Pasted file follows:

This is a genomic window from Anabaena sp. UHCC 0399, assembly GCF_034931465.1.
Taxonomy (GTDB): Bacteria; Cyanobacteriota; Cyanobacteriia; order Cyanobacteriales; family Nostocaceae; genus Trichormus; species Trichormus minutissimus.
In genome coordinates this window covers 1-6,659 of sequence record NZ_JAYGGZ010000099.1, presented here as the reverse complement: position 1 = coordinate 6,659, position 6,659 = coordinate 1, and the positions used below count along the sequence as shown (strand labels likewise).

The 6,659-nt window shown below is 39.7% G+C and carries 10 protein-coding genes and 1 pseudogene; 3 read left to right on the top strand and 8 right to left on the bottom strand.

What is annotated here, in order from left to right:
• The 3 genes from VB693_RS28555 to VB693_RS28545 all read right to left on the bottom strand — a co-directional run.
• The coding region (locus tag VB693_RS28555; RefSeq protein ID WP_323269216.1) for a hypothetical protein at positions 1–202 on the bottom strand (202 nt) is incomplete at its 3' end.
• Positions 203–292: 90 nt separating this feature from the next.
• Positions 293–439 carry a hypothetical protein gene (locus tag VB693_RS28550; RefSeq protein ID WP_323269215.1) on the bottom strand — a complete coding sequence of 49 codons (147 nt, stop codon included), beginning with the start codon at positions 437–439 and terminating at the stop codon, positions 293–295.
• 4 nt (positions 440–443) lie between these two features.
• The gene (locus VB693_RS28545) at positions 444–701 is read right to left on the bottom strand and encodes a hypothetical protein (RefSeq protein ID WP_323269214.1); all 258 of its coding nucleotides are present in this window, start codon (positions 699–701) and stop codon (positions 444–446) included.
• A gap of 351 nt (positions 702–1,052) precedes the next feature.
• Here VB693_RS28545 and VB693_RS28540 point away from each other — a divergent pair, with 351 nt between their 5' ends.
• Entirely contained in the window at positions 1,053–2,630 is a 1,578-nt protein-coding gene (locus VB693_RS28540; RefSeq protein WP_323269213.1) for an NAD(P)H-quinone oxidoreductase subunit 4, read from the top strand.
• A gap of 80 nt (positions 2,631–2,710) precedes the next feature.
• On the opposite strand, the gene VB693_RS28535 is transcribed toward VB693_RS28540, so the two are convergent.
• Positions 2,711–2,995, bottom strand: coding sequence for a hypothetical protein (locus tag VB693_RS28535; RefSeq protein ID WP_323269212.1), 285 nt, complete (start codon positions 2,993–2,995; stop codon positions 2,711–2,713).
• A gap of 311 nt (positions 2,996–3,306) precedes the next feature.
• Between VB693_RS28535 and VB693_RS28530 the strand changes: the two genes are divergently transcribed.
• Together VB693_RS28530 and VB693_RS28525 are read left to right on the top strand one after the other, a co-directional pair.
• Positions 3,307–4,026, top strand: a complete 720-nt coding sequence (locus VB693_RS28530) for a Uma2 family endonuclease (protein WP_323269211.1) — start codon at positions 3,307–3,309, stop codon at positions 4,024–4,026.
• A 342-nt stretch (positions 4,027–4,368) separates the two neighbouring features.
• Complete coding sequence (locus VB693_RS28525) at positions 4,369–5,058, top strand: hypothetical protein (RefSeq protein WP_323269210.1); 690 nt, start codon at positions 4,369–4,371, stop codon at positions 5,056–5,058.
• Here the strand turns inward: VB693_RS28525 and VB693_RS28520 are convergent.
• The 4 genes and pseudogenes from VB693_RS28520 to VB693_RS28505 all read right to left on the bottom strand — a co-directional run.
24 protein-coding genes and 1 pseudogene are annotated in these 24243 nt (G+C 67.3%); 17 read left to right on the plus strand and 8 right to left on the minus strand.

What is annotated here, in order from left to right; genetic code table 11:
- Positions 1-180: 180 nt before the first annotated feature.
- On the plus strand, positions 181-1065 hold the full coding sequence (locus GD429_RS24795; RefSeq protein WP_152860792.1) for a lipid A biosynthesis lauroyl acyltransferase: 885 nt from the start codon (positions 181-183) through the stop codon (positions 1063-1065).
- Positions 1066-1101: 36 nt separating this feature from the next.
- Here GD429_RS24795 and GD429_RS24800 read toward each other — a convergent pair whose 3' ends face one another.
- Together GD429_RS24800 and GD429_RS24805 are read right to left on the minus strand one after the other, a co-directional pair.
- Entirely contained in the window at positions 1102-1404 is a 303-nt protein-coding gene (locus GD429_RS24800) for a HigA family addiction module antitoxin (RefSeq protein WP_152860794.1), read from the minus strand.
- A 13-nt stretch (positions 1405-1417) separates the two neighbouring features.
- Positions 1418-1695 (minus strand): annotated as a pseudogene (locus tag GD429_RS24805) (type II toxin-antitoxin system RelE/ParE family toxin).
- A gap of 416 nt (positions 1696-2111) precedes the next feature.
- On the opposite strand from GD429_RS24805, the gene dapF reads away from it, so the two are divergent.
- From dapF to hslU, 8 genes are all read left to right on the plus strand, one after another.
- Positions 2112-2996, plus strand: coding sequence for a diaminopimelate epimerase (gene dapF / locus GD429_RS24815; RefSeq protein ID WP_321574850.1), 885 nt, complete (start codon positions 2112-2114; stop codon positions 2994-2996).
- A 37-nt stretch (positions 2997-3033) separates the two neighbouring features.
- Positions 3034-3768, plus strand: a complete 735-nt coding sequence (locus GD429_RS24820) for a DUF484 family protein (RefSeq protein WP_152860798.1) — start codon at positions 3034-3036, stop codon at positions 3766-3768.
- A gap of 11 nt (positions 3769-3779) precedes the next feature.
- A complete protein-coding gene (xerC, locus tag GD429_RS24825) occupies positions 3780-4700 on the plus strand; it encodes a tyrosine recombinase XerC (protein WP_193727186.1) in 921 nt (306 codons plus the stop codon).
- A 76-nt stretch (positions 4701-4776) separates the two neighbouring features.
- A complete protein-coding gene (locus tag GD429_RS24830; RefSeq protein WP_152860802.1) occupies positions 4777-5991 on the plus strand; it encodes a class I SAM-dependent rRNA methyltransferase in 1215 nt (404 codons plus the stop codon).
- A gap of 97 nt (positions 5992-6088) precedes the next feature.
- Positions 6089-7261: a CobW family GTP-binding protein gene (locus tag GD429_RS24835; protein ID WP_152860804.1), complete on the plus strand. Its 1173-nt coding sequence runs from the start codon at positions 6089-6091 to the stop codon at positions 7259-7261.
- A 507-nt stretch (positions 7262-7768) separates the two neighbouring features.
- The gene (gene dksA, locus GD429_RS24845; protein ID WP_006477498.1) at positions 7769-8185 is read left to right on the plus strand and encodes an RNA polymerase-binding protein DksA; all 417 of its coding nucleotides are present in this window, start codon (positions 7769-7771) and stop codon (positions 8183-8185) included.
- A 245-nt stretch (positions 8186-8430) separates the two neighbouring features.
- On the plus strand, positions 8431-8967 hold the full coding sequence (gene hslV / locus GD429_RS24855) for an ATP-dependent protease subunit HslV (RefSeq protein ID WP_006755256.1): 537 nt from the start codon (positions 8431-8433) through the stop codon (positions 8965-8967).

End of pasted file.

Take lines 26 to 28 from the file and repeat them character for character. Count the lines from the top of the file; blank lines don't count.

24 protein-coding genes and 1 pseudogene are annotated in these 24243 nt (G+C 67.3%); 17 read left to right on the plus strand and 8 right to left on the minus strand.

What is annotated here, in order from left to right; genetic code table 11:
- Positions 1-180: 180 nt before the first annotated feature.